News

Presque Isle science teacher named Aroostook County Teacher of the Year

PRESQUE ISLE, Maine — Presque Isle High School science teacher Andrew Kirby was recently named the Aroostook County Teacher of the Year by the Maine Department of Education.

Kirby, who has been teaching science for grades 9-to-12, is also the girls varsity tennis coach. He is one of 16 teachers, representing each county, selected from 406 nominations from across the state for this annual distinction.

Following a rigorous application process, the county teachers of the year are chosen by a panel of teachers, principals and business community members within the county. And all 16 were honored on Wednesday in a virtual announcement on Maine Department of Education’s YouTube page. 

“I teach so that students have a positive adult role model who inspires them to build positive relationships, self-esteem and self-confidence,” Kirby said during the Zoom awards announcement. 

Teaching for 13 years, Kirby has been at Presque Isle High School for the past three years. He  taught science at Caribou High School from 2008 to 2017, he was an eighth grade science teacher at Holbrook Middle School in Holden from 2017 to 2018, and then in the 2018/2019 school year, he started teaching at Presque Isle High School.

Mr. Kirby’s content area knowledge is beyond comparison,” Presque High School Principal David Bartlett said. “He currently teaches Forensics, Applied Biology, and Physical/Earth Science. “Even though all his content knowledge and willingness to be a lifelong learner make Mr. Kirby an exceptional educator, it is his empathy to students that makes him truly stand out. He is attuned and respects the emotional well-being of his students. When he senses potential problems, Mr. Kirby is able to use his connections with students to provide appropriate support.” 

He is one of those teachers who was easy to nominate, Presque High School Director of Education Andrea Hallett said, adding that as a teacher and coach he cheers students on inside and outside the classroom.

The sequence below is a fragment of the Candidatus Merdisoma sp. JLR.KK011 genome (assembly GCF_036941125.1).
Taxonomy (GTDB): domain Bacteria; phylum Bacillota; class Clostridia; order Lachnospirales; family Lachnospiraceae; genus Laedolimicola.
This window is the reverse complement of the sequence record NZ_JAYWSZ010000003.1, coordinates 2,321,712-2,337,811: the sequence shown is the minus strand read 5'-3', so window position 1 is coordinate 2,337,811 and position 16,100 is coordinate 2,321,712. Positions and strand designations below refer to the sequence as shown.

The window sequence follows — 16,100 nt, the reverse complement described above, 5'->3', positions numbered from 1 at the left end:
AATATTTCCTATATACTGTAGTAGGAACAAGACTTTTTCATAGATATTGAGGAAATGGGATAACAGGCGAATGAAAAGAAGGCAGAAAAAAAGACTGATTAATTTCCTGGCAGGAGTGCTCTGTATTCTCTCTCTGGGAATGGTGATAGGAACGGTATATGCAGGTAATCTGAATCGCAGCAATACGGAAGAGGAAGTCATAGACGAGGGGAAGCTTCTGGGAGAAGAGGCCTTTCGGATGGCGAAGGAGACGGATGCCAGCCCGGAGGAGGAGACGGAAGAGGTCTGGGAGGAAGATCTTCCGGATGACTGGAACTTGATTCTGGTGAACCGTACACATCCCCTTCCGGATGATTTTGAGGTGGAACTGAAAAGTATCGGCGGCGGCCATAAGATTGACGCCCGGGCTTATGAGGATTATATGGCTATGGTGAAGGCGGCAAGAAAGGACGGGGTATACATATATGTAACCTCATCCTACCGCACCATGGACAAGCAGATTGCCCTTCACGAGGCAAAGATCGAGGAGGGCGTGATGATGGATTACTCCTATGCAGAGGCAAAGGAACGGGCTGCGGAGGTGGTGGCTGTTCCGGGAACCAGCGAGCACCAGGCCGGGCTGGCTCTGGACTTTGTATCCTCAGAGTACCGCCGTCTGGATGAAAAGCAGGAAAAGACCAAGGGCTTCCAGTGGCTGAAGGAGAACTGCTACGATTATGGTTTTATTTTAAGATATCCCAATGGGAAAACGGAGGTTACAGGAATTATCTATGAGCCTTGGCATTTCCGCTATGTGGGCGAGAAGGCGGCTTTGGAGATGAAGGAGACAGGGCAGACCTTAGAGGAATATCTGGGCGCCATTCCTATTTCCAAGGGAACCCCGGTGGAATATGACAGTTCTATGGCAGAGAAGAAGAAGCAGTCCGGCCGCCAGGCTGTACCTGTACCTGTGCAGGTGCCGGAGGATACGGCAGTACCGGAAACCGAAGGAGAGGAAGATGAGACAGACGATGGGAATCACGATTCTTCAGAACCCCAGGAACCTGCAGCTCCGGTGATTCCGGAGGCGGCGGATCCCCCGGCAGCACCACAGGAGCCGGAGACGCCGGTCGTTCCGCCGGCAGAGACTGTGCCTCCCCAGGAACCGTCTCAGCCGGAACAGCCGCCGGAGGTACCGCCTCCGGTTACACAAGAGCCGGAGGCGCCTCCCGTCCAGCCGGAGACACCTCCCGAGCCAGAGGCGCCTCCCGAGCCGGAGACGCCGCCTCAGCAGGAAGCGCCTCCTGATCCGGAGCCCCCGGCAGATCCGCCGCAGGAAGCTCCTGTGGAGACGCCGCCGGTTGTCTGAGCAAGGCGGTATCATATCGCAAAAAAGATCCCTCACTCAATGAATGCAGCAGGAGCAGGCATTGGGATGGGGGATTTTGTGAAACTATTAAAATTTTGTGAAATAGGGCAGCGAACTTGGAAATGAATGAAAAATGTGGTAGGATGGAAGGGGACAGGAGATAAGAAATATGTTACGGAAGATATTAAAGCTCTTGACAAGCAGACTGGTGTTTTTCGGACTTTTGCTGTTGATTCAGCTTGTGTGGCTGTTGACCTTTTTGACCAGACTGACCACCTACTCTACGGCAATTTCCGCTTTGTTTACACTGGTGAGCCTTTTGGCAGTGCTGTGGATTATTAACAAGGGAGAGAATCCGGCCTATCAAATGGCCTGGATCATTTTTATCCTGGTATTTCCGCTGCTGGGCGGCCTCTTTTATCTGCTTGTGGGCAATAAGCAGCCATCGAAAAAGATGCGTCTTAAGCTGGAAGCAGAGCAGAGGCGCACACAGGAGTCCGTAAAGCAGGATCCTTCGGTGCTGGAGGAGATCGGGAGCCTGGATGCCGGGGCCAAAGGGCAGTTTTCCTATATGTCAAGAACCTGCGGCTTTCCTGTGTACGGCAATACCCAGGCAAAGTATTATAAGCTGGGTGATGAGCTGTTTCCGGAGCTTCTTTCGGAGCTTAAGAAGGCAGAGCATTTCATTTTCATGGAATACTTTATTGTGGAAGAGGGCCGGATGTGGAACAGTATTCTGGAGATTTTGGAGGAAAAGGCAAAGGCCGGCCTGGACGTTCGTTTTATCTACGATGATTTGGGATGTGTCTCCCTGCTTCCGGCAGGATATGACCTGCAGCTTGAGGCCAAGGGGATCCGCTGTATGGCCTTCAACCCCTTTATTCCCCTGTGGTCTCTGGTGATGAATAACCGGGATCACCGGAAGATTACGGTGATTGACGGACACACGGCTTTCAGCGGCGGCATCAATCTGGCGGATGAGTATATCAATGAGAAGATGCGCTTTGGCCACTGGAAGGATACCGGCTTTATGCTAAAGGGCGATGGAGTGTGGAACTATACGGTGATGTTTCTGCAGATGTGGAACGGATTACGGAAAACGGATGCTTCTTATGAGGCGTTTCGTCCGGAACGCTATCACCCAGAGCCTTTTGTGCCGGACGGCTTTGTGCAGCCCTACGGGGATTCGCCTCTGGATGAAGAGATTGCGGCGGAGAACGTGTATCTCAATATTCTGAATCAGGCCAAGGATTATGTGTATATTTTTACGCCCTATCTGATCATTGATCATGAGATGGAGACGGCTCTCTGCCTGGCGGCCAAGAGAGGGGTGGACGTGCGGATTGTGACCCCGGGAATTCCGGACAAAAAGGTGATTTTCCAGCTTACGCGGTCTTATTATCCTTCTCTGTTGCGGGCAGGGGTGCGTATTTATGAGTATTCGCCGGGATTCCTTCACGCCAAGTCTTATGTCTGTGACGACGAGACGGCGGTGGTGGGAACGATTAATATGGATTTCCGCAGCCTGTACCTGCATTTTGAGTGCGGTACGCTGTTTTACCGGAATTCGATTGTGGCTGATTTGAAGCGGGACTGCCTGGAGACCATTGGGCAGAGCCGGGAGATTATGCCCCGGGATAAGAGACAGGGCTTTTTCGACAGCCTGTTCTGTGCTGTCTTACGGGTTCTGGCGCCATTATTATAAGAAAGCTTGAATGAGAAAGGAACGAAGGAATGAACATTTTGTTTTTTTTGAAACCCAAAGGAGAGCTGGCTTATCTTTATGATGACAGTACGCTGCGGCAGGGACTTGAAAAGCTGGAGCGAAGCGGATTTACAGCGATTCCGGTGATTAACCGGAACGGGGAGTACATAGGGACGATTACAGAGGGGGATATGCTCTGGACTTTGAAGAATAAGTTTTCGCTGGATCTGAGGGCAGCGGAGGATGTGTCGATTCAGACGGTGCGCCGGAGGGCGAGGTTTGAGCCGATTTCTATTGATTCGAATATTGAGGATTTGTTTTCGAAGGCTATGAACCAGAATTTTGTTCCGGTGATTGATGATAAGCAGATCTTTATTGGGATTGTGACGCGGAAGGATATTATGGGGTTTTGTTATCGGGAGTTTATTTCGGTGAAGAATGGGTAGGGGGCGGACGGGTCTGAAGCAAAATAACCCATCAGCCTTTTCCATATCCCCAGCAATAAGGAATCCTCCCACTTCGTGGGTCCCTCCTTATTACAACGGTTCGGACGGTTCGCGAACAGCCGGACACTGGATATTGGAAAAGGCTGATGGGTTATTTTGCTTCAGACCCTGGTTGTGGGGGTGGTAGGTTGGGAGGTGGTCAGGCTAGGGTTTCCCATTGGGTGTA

“It’s refreshing that others can see what we see in Andrew,” Hallett said. “He takes the time to meet with students outside of class, noticing when a student is struggling or may have the information but needs to get the answers out in a different form. Each student is given the same treatment.”

It’s Kirby’s teaching style that draws students to him. And perhaps it is his interactive, hands-on approach that works.

“I spend very little time lecturing the students about the content and instead help guide them as they work through the content and process the information themselves,” he said. “I am constantly moving around the classroom checking in on students and student groups to help them work through the material and deepen their understanding.  

“I honestly see my role as a teacher more as a coach or facilitator of the class,” he continued. “I feel that this teaching style is what is best for my students and every time students get excited when they make a connection on their own is a highlight of my day.”

Bartlett said that this past year, during pandemic changes in teaching, Kirby was invaluable to administration and staff in regards to virtual instructional platforms. 

“He is currently enrolled in a Master’s program which focuses on this aspect of education,” Bartlett said. “Mr. Kirby has taken the initiative of offering his advice and expertise in this area to colleagues, which has been extremely helpful during the uncertain times we have all experienced during the pandemic.”

Bartlett does not recall having a recent Presque Isle High School teacher named Aroostook County Teacher of the Year. 

I enjoy learning about my students and what their interests are outside of school,” Kirby said. “This helps me build positive relationships with the students which in turn helps build a positive environment in my classroom.  When students know that their teacher is truly interested in their lives it opens up the doors of communication and helps build a mutual respect between the teacher and their students.”

Get the Rest of the Story

Thank you for reading your 4 free articles this month. To continue reading, and support local, rural journalism, please subscribe.